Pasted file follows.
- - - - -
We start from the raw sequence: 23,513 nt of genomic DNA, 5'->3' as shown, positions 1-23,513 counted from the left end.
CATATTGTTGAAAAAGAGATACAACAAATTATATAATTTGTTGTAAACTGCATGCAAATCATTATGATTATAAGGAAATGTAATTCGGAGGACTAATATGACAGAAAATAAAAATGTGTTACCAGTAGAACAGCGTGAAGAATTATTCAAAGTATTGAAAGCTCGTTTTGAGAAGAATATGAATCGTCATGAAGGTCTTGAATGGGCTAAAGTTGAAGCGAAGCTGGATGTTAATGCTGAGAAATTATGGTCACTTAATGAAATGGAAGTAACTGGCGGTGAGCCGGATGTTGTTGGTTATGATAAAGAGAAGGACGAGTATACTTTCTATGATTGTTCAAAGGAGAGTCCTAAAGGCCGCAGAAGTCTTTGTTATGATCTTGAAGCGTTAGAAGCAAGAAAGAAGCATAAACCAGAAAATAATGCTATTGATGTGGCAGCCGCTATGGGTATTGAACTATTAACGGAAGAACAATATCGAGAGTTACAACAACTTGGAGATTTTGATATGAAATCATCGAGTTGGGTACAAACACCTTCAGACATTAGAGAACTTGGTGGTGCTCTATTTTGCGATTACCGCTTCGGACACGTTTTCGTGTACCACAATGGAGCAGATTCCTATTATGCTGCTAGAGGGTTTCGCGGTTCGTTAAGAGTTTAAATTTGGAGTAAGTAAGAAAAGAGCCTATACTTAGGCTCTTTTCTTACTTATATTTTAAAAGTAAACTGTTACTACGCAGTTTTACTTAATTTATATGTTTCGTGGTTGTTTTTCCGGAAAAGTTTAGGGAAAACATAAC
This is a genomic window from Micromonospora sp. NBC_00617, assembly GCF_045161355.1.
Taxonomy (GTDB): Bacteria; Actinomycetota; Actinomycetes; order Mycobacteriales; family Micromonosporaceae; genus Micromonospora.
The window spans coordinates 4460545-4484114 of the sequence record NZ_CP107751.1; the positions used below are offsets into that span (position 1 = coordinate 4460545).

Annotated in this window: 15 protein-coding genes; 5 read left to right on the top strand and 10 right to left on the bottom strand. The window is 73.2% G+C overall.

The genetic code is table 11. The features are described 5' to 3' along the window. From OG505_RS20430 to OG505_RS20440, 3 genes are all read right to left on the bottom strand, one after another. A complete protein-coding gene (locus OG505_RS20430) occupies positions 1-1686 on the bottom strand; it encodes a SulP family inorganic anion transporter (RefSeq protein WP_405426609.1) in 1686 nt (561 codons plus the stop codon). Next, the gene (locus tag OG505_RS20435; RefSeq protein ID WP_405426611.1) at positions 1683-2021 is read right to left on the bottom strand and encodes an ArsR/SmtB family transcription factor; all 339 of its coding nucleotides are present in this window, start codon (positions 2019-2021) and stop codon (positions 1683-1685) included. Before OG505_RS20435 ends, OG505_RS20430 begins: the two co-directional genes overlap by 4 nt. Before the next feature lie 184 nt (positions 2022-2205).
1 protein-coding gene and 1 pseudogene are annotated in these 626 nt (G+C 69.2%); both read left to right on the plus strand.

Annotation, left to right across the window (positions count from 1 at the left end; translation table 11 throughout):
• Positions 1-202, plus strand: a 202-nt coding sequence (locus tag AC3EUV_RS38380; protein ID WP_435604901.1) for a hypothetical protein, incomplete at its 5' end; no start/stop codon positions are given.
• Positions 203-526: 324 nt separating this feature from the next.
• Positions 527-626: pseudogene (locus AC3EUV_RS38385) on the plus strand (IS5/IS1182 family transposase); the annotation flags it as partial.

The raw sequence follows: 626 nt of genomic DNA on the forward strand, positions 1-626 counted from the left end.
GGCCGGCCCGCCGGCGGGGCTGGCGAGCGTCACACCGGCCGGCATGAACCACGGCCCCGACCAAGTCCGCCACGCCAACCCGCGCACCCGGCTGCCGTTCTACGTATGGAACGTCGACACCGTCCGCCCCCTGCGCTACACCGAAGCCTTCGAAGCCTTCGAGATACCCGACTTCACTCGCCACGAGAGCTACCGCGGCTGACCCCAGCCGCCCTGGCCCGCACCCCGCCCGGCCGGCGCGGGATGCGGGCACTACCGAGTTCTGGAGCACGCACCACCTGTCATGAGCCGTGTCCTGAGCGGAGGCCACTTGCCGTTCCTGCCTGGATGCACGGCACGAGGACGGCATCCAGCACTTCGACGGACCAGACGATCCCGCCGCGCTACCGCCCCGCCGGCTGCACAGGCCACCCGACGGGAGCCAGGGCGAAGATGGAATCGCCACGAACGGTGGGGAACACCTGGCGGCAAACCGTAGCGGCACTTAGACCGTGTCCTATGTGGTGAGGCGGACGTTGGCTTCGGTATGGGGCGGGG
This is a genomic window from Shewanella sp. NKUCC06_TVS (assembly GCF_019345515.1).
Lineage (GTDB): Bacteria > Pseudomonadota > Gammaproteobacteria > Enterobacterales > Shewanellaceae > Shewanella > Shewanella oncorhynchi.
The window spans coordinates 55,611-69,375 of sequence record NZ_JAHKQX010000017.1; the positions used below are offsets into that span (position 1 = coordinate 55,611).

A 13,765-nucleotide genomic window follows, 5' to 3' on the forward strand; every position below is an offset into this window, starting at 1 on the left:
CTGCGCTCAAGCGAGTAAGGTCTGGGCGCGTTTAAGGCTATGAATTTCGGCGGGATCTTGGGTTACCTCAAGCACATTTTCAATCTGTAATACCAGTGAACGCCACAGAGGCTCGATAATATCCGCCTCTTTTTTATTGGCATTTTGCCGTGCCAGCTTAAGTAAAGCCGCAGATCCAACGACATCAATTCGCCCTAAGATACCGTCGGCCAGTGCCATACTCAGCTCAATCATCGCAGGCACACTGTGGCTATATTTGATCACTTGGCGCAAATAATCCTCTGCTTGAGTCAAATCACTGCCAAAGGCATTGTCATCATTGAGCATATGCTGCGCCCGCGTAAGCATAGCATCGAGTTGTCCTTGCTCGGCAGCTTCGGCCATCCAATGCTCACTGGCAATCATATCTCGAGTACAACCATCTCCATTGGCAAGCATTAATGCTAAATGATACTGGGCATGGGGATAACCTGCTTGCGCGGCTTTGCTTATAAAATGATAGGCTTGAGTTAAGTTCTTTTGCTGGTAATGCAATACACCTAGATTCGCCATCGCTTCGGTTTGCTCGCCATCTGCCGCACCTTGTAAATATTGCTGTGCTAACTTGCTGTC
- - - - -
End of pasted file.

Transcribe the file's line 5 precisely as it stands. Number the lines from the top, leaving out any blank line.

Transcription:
The window spans coordinates 4460545-4484114 of the sequence record NZ_CP107751.1; the positions used below are offsets into that span (position 1 = coordinate 4460545).